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  1. 1. Großherzoglich Mecklenburgisches Dragoner Regiment Nr. 17 IX. Armee Korps - Altona / Kommand.General: Gen.Lt. von Quast 17. Division - Schwerin / Gen.Lt. von Winterfeld 17. Kav.Brigade - Schwerin / Gen.Major Graf v. Schimmelmann Garnison: - Ludwigslust Chef d. Regts. General der Kavallerie, Friedrich Franz IV. Großherzog von Mecklenburg-Schwerin, Königliche Hoheit Kommandeur: Oberstleutnant v.d. Heyden-Rynsch Stiftungstag des Regiments: 1. August 1819 Errichtung: Ein am 2. April 1813 aus Freiwilligen errichtetes Mecklenburg-Strelitzsches Husaren-Regiment, das an der Seite der Yorkschen Truppen unter der Führung von GFM Blücher gekämpft hatte, wurde nach den Befreiungskriegen wieder aufgelöst. Dieses Regiment war der Vorläufer der in Mecklenburg bald darauf formierten stehenden Reitertruppe. 1819 befahl der Großherzog Friedrich Franz I. die Aufstellung einer Eskadron, die der Stamm eines zukünftigen Chevaulegers-Regiments sein sollte. Im Laufe der Jahre wurde diese Truppe zahlenmäßig so verstärkt, dass ab 1837 die Bezeichnung Dragoner-Regiment tragend, bis 1841 auf die Stärke eines wirklichen Kavallerie-Regiments mit der Garnison in Ludwigslust angewachsen war. Im Jahre 1867 erfolgte der Beitritt der Großherzoglich Mecklenburgischen Truppen zum Norddeutschen Bund unter dem Oberbefehl des Königs von Preußen. Am 28. September 1867 erhielt das Stamm-Regiment die Bezeichnung 1. Großherzoglich Mecklen-burgisches 1. Dragoner-Regiment Nr.17. Ende 1872 wurde in einer Militärkonvention zwischen Preußen und Mecklenburg vereinbart, dass ab 1. Januar 1873 die Mecklenburgischen Truppen in das IX. Armee-Korps eingegliedert werden. Am 1. Januar 1873 erhielt das Regiment daraufhin die letzte Namensänderung in 1. Großherzoglich Mecklenburgisches Dragoner-Regiment Nr.17. Aus den Feldzügen: Im Jahre 1849 wurde die Stammtruppe im Rahmen des Preußischen Neckar-Korps gegen die Aufständischen in Baden eingesetzt. Im Feldzug gegen Österreich 1866 stand Mecklenburg zur Seite Preußens. Das Stamm-Regiment wurde im Verband der mecklenburgischen Division der Preußischen Main-Armee zugeordnet, war aber noch an den letzten Gefechten gegen bayerische Truppen beteiligt. Im September 1866 kehrte das Regiment nach Ludwigslust zurück. Im Feldzug gegen Frankreich 1870/71 operierte die 17. Kavallerie Großherzoglich Mecklenburgisches Dragoner-Regiment Nr. 17 und Nr. 18 innerhalb der 17. Infanterie-Division, die alle mecklenburgischen Truppen umfasste, gemeinsam. Zunächst bezog die Brigade im August 1870 Küstenwacht bei Hamburg. Anschließend wurde sie zur Belagerung von Metz beordert und rückte nach der Einnahme von Toul am 23. September 1870 auf Paris vor. Im November 1870 wurde die Brigade von Paris abgezogen und gegen die französische Loire-Armee bei Orléans, Chartres und Le Mans eingesetzt. Im Januar 1871 wurde die Brigade nach Nordfrankreich in den Raum Rouen verlegt. Nach Kriegsende kehrte die Brigade am 15. Juni 1871 in die festlich geschmückte Garnisonstadt Ludwigslust zurück. Uniform: Waffenrock aus kornblumenblauem Tuch, schwedische Aufschläge, rote Abzeichenfarbe, an Kragen und Aufschlägen gelbe Gardelitzen, Helm mit gelbem Stern und neusilbernem Wappen, sonst Beschläge und Knöpfe gelb, schwarzer Haarbusch, Namenszug mit Krone, Landeskokarde: blau, gelb, rot, Lanzenflagge: gelb-rot. Weltkrieg 1914 bis 1918: Nach den vorhandenen Unterlagen nahm das Regiment an allen Kriegseinsätzen nur im Verband der 17. Kavallerie-Brigade mit dem 2. Großherzoglich Mecklenburgischen Dragoner-Regiment Nr. 18 teil. Ein chronologischer Ablauf der Ereignisse kann nicht mehr nachvollzogen werden. Soweit noch feststellbar, nahm die Brigade zunächst 1914 im Westen am Vormarsch nach Frankreich, dann nach der Verlegung in den Osten an Kampfhandlungen in den Räumen Warschau, Kowno, Wilna und Kurland teil. Im Januar 1919 kehrte die Brigade nach Ludwigslust zurück und wurde demobilisiert. Die Tradition des Dragoner-Regiments Nr. 17 wurde später von der A-Eskadron des Reiter-Regiments Nr. 14 in Ludwigslust übernommen. Literatur: Geschichte des 1. Großherzoglich Mecklenburgischen Dragoner-Regiments Nr. 17, Band 2 von Freiherr von Troschke, Berlin 1938 Die Preußischen Kavallerie-Regimenter 1913/14 by Hugo F.W.Schulz, Podzun-Pallas Verlag and Weltbild-Verlag, ca. 1992 See also previous articles, Alfred Gottwald and Dragoner-Regiment 17 Translation to follow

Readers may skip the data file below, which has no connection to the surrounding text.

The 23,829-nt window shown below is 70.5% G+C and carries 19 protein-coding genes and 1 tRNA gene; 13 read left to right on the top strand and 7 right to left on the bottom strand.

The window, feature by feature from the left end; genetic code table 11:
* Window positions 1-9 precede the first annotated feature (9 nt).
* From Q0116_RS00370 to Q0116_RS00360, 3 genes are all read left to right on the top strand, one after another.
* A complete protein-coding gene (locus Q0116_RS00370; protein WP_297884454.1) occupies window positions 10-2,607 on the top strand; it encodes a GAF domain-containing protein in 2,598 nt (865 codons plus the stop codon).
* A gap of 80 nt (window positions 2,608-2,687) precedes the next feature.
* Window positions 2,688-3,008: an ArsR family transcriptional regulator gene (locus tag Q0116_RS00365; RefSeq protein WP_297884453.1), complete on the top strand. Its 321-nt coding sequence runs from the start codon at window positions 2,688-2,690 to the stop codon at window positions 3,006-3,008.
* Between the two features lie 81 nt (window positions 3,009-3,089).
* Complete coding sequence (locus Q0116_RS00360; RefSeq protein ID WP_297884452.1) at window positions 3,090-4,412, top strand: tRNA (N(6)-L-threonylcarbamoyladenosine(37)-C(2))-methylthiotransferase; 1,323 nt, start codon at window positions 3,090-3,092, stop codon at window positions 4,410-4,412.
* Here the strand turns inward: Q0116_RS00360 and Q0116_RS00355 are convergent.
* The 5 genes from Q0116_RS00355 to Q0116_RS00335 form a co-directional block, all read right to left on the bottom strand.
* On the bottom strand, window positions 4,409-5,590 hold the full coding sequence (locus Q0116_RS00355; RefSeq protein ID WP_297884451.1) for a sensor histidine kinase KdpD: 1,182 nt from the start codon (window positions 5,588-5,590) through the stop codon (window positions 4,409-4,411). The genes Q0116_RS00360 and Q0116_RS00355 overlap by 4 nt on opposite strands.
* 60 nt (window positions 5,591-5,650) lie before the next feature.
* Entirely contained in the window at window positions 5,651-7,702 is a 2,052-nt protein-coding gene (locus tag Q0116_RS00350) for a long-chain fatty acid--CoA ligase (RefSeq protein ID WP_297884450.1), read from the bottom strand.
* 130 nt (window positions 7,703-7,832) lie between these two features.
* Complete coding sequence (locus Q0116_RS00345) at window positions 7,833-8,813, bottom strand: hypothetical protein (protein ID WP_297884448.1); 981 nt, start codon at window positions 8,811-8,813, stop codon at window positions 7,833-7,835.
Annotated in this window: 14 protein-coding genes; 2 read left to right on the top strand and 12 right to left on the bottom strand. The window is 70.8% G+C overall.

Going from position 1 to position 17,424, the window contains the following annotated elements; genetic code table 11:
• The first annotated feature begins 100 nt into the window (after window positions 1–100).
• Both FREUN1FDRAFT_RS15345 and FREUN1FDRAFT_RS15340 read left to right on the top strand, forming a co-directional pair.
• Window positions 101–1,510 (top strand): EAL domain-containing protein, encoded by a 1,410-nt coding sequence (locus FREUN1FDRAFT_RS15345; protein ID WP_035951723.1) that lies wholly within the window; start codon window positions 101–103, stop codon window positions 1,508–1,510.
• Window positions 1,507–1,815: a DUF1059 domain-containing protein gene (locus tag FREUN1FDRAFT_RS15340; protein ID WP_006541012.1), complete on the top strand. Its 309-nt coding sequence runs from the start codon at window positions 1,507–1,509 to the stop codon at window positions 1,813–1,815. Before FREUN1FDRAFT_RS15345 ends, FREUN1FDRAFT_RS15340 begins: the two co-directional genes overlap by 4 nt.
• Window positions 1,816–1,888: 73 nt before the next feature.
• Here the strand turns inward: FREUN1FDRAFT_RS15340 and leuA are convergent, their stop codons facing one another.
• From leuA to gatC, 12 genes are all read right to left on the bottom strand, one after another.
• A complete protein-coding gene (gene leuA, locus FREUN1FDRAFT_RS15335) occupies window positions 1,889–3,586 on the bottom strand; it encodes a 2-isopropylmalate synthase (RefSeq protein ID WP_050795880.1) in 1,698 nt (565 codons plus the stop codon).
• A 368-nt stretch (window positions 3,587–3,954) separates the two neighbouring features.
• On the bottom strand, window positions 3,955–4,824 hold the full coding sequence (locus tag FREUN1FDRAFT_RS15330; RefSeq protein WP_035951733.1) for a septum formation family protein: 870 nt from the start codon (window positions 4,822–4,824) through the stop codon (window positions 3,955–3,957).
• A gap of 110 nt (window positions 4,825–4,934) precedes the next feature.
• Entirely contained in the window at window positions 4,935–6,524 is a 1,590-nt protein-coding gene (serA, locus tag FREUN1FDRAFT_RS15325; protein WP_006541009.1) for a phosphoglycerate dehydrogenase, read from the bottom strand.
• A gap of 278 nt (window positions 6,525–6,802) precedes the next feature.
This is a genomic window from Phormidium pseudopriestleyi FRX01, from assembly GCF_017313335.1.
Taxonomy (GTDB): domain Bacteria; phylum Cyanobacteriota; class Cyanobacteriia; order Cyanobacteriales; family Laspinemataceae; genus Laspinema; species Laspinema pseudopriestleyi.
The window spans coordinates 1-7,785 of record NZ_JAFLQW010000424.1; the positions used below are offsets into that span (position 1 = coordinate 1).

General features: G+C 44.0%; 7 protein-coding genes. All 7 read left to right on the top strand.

2. I refer to your posts "Großherzoglich Mecklenburgisches Dragoner Regiment Nr. 17" (English Version) and "Dragoner-Regt.17 - Casualties, 1914-18." Among the casualties listed there is the following: Dragoner THIELKE Otto [died] 12.08.1914 [battle] Haelen 1. Feld-Esk. I have recently acquired (in the U.S.) a German military/cavalry beer stein that bears the name Otto Thielke and I would like to know whether the name on the stein and your list correspond to the same man. For reference, I am including below the lines on the stein. Unfortunately they are are hard to read because she characters in German script are faded way. Wer treu gedient hat seine Zeit dem ein voller Krug geweih... (?) Stolz zu pols die Kavallerie, auf dem Posten Spät und Frük Ein Kühler Trunk , vom Menschen sein Schmeckt uns nochmal to rein Es lebe hoch das Regiment, das Majestät die Perle neunf Uber Hecken und Bäune dem Feind kein Pardon Soweit un Sturm die 4. Eskadron Zum Andenken n. m. Diensfzeif 1. [or 4. perhaps] Garde Reg. Folsdam 1905-08 The stein includes three cavalry scenes, a pewter lid with a dragoner, and a lithophane depicting a young man. I could send you pictures via email. My assumption is that the Otto Thielke was a member of the regiment described on the stein (1905-08) and became a member of the Großherzoglich Mecklenburgisches Dragoner Regiment Nr. 17 before WWI. How the stein in question ended up in the US remains a mystery. Fernando